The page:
The manufacturers say they need the power concession in order to be given more power so that they can produce more affordable goods and services for consumers. But the power concession is not going to be met with absolute support by the already wounded members of the public who apart from buying things expensively are increasingly unable to utilize them because of absence of power in their homes.
Bukenya Ambrose of Rubaga, in Kampala for example says he needs any additional power at his home where he recently took his computer so as to work from home since it was becoming expensive for him to rent a place and fail to work from there because there was no power on most days.
"Even though we want cheaper products, any electricity concession from domestic consumers is not welcome since it leaves us more unable even do the small tasks that bring us money. Some of us run secretarial bureaus, saloons, where we get money to buy products. Our income depends on power availability," he said in an interview.
Apart from the concern on the effect power shortage is having on shriveling the economy, there are rising environmental concerns as many people take to tree cutting to get charcoal to solve their and other consumers' power needs.
Bukenya says government should instead think of a long-term solution to the power problem other than the proposed power concession to manufacturers.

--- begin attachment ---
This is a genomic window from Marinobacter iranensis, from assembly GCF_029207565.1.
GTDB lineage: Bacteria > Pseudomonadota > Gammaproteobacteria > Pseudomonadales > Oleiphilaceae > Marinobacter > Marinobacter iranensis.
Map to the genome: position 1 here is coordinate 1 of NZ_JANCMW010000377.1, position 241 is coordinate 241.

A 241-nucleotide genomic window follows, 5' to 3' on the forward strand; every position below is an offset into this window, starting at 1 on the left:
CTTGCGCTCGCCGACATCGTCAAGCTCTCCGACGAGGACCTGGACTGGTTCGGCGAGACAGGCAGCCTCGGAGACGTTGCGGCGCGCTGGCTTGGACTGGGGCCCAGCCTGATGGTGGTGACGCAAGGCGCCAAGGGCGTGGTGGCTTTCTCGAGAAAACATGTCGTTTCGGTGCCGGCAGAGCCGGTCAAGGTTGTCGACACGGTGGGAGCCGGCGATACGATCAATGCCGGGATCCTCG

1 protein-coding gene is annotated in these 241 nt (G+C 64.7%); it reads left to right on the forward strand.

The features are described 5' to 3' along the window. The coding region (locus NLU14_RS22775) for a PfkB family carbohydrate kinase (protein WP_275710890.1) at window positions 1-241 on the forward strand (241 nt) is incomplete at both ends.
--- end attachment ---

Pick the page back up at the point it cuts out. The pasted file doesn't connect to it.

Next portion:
President Museveni has promised to prioritize solving the power crisis in his new government. He announced at his swearing in on May 12th 2006 that government will build 2 new hydro power dams in the next 43 months, and will import generators to provide thermal power in the near future as a short-term strategy.
It seems the stings resulting from the power shortage are felt hard from manufacturers and consumers who are almost demanding government to do the impossible in a short period of time. But it is becoming clear that as government takes time in looking for a solution to the power scarcity problem, the manufacturers and consumers are not as patient and may resort to desperate means in seeking electricity for their survival.
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First published: May 24, 2006
Gerald Businge is a media practitioner and features Editor at Ultimate Media Consult in Uganda. He is a graduate of Mass Communication and several journalism and leadership certificates. He has been a practicing journalist since March 2001 and has worked at The New Vision as features writer, and has written extensively for different newspapers, magazines, newsletters in Uganda and internationally. He currently does fulltime media communication consultancy work as well as writing and editing at Ultimate Media Consult (U) Ltd where he is a founding member and CEO. You can get his attention so long as you are interested in and you are working for a better world.